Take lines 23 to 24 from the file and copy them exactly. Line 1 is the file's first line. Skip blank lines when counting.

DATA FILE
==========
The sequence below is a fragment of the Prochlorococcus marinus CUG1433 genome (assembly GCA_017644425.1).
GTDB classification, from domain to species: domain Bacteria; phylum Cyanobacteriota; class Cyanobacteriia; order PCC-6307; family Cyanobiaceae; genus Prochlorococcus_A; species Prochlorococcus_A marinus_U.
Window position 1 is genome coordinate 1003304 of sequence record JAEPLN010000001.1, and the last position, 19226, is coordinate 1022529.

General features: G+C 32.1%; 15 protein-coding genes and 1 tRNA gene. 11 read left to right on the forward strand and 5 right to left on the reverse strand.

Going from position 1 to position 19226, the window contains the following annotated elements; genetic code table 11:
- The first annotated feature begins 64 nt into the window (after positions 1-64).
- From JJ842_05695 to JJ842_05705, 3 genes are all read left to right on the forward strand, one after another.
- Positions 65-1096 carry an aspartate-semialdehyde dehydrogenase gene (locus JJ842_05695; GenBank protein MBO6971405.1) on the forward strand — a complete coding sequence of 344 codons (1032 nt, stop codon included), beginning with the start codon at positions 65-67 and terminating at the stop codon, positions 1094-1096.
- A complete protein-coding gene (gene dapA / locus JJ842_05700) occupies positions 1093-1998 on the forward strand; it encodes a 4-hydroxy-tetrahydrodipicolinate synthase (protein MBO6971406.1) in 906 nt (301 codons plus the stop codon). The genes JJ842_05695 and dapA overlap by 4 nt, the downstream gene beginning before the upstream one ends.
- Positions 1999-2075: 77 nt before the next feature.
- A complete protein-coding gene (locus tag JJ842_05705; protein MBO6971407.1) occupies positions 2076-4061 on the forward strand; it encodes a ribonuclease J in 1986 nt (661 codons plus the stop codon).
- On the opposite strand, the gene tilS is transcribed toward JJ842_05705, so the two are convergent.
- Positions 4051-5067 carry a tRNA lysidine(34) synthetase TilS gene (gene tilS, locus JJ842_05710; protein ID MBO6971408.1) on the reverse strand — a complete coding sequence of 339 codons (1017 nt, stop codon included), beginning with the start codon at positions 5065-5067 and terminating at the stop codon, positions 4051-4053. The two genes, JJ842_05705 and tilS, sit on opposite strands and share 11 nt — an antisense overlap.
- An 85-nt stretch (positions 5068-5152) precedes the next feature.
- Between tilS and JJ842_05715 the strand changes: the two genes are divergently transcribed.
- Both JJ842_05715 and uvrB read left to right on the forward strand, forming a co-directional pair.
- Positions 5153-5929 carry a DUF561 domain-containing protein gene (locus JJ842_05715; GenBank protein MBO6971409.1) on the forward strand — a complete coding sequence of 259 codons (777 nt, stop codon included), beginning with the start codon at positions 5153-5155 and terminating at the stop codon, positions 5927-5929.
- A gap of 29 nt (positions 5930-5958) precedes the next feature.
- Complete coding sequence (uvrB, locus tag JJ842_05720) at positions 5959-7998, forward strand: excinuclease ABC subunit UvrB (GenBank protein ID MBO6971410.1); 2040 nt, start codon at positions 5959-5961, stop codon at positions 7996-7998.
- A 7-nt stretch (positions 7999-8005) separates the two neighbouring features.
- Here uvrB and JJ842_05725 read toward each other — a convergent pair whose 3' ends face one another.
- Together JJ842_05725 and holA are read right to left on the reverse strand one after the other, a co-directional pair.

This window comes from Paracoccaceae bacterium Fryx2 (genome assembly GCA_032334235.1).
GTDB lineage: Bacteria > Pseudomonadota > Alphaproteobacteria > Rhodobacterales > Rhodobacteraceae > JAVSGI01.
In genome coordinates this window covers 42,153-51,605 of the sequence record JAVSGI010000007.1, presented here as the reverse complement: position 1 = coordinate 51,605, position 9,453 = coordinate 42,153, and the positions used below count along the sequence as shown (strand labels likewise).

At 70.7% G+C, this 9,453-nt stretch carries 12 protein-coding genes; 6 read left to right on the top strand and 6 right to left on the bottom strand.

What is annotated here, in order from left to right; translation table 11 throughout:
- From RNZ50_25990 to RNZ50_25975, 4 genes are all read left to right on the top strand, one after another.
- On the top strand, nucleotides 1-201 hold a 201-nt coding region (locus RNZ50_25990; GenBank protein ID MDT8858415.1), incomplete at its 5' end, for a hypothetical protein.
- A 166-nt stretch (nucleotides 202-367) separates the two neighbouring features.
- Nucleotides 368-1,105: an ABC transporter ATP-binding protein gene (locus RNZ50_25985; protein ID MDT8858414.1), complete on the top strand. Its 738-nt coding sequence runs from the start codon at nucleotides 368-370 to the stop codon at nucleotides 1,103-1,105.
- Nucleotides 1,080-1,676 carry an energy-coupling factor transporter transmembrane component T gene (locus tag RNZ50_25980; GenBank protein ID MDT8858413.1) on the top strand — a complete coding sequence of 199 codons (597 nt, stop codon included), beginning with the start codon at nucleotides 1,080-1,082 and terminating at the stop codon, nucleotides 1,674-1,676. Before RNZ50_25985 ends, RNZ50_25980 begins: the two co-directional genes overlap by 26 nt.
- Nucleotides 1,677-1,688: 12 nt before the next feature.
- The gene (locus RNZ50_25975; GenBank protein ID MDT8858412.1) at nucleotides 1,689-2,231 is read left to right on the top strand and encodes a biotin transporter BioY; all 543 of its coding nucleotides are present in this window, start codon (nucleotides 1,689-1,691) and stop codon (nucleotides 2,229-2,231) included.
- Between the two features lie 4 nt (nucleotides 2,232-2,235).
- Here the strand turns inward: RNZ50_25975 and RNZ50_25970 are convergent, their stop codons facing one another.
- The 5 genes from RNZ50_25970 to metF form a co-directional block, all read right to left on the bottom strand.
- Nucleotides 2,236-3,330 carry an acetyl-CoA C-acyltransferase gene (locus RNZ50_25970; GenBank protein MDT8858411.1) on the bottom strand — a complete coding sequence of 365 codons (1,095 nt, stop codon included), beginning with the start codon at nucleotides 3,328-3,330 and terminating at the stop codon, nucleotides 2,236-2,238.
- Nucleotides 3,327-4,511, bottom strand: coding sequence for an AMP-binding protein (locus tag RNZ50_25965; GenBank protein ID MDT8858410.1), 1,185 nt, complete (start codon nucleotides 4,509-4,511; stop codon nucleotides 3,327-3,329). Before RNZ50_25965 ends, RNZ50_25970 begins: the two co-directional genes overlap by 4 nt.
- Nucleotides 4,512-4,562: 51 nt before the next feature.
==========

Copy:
This window comes from Paracoccaceae bacterium Fryx2 (genome assembly GCA_032334235.1).
GTDB lineage: Bacteria > Pseudomonadota > Alphaproteobacteria > Rhodobacterales > Rhodobacteraceae > JAVSGI01.